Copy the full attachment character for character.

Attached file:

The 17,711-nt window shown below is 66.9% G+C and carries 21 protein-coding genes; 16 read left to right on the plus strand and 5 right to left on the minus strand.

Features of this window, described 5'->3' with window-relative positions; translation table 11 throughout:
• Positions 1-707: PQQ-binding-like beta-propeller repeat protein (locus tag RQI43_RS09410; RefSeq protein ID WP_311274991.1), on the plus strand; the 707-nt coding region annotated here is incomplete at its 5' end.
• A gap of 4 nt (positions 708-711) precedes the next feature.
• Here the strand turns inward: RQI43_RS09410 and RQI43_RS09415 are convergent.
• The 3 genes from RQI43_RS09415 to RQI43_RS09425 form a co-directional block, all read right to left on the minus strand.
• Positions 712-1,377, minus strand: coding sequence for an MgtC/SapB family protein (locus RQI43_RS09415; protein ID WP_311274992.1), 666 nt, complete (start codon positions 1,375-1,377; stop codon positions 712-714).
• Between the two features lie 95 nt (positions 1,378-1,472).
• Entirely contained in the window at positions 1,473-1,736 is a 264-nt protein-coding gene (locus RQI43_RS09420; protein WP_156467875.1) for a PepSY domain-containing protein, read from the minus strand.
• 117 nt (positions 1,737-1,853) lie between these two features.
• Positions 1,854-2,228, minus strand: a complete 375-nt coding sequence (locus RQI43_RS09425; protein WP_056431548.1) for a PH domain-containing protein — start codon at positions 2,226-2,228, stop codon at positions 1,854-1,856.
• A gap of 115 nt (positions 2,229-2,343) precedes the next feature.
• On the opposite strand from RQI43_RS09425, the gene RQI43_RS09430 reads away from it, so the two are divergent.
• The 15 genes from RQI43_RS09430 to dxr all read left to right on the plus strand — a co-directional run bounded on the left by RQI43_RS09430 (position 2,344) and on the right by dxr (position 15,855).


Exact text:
The 17,711-nt window shown below is 66.9% G+C and carries 21 protein-coding genes; 16 read left to right on the plus strand and 5 right to left on the minus strand.

Features of this window, described 5'->3' with window-relative positions; translation table 11 throughout:
• Positions 1-707: PQQ-binding-like beta-propeller repeat protein (locus tag RQI43_RS09410; RefSeq protein ID WP_311274991.1), on the plus strand; the 707-nt coding region annotated here is incomplete at its 5' end.
• A gap of 4 nt (positions 708-711) precedes the next feature.
• Here the strand turns inward: RQI43_RS09410 and RQI43_RS09415 are convergent.
• The 3 genes from RQI43_RS09415 to RQI43_RS09425 form a co-directional block, all read right to left on the minus strand.
• Positions 712-1,377, minus strand: coding sequence for an MgtC/SapB family protein (locus RQI43_RS09415; protein ID WP_311274992.1), 666 nt, complete (start codon positions 1,375-1,377; stop codon positions 712-714).
• Between the two features lie 95 nt (positions 1,378-1,472).
• Entirely contained in the window at positions 1,473-1,736 is a 264-nt protein-coding gene (locus RQI43_RS09420; protein WP_156467875.1) for a PepSY domain-containing protein, read from the minus strand.
• 117 nt (positions 1,737-1,853) lie between these two features.
• Positions 1,854-2,228, minus strand: a complete 375-nt coding sequence (locus RQI43_RS09425; protein WP_056431548.1) for a PH domain-containing protein — start codon at positions 2,226-2,228, stop codon at positions 1,854-1,856.
• A gap of 115 nt (positions 2,229-2,343) precedes the next feature.
• On the opposite strand from RQI43_RS09425, the gene RQI43_RS09430 reads away from it, so the two are divergent.
• The 15 genes from RQI43_RS09430 to dxr all read left to right on the plus strand — a co-directional run bounded on the left by RQI43_RS09430 (position 2,344) and on the right by dxr (position 15,855).